Two weeks’ supply in a day

Fashion, excess and cocaine decor in Netflix’s Halston

Recounting the rise, ‘highs’ and fall of the eponymous Studio54-era fashion designer, Halston is Netflix’s latest series from ‘streaming king’ Ryan Murphy. Murphy is the man who brought you American Horror Story, Ratched and (perhaps this show’s closest cousin) The Assassination of Gianni Versace, so that might give you an idea of what to expect: a cinematic style that’s been likened to a “velvet-lined sledgehammer”, glamour and decay sucked up into a moral and spiritual vacuum. Halston could be one of Murphy’s best shows yet, with Ewan McGregor lending gravitas in the titular role, plus an energetic performance from Krysta Rodriguez as a wide-eyed Liza Minnelli.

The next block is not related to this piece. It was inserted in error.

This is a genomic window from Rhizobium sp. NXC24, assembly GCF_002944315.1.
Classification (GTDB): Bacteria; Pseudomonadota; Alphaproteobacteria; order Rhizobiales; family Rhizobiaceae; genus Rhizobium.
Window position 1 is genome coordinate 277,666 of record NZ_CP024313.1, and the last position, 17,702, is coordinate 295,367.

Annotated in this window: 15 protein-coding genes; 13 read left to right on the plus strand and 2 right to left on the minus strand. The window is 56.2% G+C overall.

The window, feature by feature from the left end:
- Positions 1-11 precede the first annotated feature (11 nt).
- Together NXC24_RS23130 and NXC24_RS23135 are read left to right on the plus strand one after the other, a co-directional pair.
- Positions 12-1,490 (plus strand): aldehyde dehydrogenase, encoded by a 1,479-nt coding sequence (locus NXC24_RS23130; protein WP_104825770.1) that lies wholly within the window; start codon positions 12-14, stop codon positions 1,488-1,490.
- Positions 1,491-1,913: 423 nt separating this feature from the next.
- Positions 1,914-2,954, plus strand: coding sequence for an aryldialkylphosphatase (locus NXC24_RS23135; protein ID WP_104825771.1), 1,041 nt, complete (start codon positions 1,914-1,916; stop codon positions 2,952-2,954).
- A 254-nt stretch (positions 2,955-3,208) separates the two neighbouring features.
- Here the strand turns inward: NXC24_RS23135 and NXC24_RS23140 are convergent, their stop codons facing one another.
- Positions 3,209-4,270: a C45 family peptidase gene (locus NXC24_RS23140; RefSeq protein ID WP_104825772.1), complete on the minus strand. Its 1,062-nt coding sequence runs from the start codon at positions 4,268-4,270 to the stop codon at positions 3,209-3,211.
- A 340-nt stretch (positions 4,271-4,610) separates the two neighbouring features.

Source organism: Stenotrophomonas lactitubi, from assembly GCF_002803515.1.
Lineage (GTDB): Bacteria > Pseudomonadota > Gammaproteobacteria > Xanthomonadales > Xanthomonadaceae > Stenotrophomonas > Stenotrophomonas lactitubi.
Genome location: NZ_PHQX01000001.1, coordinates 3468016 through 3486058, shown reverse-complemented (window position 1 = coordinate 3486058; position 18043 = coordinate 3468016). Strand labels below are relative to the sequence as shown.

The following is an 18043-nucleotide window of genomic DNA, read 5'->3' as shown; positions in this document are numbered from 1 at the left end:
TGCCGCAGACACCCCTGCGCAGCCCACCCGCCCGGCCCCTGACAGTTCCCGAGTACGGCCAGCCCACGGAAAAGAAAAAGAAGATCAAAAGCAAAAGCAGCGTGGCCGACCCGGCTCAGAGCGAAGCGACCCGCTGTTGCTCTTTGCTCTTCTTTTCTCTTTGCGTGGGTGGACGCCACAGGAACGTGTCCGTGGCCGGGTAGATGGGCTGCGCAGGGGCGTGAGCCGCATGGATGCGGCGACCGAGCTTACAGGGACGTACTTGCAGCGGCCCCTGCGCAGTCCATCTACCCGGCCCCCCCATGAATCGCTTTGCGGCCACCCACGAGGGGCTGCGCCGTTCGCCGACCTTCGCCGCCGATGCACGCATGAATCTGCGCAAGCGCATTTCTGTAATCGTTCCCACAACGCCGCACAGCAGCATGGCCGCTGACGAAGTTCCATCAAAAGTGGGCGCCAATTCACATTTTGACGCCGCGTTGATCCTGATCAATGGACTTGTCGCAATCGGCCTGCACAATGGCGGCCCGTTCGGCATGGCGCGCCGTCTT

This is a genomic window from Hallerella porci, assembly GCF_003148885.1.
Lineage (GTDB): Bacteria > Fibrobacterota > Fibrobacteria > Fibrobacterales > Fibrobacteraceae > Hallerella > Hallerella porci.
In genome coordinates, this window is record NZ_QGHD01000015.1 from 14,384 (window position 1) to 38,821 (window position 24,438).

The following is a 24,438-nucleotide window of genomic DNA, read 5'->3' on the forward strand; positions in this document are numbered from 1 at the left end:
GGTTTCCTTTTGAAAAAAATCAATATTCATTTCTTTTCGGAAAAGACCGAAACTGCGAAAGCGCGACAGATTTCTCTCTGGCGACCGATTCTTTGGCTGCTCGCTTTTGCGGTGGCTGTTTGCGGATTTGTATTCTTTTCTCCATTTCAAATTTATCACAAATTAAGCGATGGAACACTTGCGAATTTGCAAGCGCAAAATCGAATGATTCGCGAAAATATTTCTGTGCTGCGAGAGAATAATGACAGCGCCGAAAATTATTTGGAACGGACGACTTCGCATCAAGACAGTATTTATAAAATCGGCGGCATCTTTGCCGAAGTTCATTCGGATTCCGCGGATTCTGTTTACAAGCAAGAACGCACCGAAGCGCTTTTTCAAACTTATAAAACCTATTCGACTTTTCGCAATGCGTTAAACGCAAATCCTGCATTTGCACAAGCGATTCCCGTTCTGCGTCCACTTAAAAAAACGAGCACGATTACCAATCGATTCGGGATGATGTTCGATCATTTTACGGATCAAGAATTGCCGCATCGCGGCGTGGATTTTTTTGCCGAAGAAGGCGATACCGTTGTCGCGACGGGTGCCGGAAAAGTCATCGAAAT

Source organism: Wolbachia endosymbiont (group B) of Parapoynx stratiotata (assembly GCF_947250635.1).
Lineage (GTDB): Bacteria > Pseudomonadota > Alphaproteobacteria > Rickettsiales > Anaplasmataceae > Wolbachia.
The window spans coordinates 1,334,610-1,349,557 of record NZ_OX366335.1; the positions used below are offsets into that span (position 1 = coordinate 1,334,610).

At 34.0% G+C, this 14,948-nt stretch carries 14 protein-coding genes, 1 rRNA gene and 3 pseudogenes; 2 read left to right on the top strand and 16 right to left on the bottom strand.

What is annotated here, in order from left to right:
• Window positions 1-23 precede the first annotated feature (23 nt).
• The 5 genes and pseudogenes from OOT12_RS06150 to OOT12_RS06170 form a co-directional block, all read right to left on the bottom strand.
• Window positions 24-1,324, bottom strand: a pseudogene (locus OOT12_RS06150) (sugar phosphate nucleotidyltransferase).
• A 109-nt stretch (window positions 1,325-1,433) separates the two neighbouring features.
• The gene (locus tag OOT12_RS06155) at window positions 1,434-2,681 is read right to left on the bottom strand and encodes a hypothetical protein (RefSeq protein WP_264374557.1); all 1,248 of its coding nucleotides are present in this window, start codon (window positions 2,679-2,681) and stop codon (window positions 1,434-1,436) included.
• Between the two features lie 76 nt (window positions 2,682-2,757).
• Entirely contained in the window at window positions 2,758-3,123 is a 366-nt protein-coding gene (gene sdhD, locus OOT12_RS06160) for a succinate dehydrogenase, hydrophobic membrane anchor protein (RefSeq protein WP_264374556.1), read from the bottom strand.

In 2021, Halston is less of a household name than Murphy’s previous subject, Versace. As we see in the series, financial woes and bad business decisions led to the dilution and downfall of the fashion house. With no Donatella to step in and save the day, Halston’s line has been ‘relaunched’ numerous times since it’s heyday but with no lasting success. In his time, though, Halston was at the forefront of American fashion (the “first American couturier”, they exclaim in the series, though I’m pretty sure that honour goes to Mainbocher). He reinvented women’s fashion, liberating it from the structured and boxed-in silhouettes of the 1960s and creating the free-flowing, slinky drapery of the 1970s. Cut on the bias, Halston’s designs drape over the body in a soft and natural way, allowing greater freedom: freedom to swoosh, freedom to lounge, freedom to move your ass on the dancefloor of Studio54.